The park's wildlife viewing areas and walking and mountain bike trails offer a range of nature-based recreation activities close to the centre of Townsville. The park features deep-water lagoons and seasonal wetlands, coastal woodlands and vine thickets, and sheltered beaches fringed by rocky headlands. Summer rains transform the area into an immense wetland, attracting large flocks of waterbirds. Hike across Many Peak Range, enjoy expansive island views while riding the Under the radar mountain bike trail or walk the trail to enjoy a picnic in beautiful secluded Shelley Beach. For birdwatchers, the park is a paradise! From bird hides and observation points, watch flocks of magpie geese, brolgas, finches, wrens and cisticolas; up to 280 species have been recorded here.

Blackdown Tableland National Park

Dingo, Central Highlands Area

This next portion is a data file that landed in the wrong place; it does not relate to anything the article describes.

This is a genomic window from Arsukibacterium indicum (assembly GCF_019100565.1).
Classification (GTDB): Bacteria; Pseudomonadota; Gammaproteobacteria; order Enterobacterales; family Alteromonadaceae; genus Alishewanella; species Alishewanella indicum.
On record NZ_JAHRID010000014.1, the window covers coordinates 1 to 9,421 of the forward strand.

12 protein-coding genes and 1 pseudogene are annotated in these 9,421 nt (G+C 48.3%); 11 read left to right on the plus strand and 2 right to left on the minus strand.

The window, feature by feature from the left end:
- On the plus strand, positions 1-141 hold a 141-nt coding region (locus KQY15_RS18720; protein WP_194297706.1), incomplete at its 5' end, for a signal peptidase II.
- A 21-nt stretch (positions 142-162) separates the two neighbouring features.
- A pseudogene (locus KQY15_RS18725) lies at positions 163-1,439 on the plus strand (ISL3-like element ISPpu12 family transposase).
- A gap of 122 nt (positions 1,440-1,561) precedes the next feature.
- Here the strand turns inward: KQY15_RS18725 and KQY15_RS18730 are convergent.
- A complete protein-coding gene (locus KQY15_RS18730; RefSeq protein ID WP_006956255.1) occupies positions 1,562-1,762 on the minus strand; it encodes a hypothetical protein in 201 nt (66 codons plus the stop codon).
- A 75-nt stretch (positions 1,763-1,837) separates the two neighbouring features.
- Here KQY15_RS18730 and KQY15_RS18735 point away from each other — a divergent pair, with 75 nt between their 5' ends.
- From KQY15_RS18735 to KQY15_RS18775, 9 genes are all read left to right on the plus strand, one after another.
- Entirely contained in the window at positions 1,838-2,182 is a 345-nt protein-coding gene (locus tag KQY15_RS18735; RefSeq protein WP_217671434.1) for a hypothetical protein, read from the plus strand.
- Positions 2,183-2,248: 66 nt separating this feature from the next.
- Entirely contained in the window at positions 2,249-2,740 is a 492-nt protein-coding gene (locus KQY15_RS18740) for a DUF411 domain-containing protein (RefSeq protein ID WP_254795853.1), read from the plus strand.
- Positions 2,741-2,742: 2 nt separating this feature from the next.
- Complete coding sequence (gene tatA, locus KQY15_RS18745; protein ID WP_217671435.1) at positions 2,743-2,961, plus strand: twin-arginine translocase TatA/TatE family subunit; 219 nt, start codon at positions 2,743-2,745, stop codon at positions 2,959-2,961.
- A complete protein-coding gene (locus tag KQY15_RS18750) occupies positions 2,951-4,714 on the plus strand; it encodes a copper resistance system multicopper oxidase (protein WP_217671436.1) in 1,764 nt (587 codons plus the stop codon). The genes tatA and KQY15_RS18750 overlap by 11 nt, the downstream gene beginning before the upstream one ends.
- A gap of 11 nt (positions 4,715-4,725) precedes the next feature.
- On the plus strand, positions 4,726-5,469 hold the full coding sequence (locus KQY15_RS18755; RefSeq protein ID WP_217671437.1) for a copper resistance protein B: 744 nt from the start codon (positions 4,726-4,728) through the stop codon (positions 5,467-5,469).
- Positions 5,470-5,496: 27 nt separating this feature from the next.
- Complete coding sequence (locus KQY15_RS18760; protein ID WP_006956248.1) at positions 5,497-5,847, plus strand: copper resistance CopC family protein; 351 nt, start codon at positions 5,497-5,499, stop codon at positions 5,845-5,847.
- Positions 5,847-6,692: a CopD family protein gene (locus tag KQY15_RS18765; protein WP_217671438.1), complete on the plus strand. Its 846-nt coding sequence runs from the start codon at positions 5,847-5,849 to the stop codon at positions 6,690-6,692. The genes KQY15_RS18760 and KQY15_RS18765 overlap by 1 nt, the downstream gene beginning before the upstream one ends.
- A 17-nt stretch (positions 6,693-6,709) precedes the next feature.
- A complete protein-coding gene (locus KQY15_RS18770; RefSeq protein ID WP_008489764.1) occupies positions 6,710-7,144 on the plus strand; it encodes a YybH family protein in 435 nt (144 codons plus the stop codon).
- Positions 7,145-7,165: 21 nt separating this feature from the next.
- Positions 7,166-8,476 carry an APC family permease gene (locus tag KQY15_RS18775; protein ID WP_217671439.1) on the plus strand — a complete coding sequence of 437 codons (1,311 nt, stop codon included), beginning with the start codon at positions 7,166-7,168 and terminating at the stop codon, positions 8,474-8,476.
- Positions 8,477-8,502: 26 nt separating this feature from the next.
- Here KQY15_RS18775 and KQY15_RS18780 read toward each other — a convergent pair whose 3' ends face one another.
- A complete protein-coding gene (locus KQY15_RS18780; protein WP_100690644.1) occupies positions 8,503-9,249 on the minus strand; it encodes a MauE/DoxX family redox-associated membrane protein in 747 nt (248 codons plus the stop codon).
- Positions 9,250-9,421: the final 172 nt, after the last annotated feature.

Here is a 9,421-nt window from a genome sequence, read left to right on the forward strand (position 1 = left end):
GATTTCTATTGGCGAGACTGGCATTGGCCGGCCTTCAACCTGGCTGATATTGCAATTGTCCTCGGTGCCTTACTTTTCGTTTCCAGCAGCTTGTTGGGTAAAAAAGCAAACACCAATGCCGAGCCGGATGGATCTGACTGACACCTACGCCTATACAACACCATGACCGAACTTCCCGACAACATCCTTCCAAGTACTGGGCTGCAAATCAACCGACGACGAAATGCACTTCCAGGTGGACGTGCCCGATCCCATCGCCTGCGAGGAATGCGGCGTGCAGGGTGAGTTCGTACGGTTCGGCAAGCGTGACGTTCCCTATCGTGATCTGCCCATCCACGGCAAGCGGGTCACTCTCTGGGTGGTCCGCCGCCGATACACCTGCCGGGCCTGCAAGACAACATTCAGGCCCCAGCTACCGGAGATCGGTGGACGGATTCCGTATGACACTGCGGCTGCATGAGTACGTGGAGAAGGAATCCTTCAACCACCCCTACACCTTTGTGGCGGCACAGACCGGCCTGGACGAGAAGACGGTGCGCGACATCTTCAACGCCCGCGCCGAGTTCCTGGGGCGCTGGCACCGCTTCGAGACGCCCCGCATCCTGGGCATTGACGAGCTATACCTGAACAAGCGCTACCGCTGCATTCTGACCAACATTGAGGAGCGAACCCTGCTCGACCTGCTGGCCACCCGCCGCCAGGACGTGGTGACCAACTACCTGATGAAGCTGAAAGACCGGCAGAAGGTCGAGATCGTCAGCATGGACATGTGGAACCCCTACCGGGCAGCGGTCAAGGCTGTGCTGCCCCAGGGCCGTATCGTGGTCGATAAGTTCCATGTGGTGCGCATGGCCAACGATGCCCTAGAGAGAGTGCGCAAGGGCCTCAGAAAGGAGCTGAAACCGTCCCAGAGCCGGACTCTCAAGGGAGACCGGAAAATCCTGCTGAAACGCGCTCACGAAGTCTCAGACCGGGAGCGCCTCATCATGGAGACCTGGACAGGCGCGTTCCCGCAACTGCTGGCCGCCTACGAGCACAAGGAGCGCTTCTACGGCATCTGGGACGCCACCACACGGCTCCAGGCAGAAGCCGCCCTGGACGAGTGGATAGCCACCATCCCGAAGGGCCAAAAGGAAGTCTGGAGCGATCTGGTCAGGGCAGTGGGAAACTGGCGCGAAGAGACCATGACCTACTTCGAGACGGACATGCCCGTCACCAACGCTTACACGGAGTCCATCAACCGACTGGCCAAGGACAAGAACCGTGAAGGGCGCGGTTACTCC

Free Entry
As the traditional home of the Ghungalu people, the Blackdown Tableland National Park is a place of ancient aboriginal art, deep gorges and scenic waterfalls. There are several walking tracks in the park which will allow you to discover unusual plant communities that thrive in the cooler, elevated climate - as well as lookouts and relics from the past. Munall campground is the perfect place to pitch your tent for the night. Take your torch into the bush to see some of the region's nocturnal birds and animals. It's best you book in advance if you're planning your trip during school holidays. Camping fees apply.

D'Aguilar National Park

The Gap, Brisbane Area
Free Entry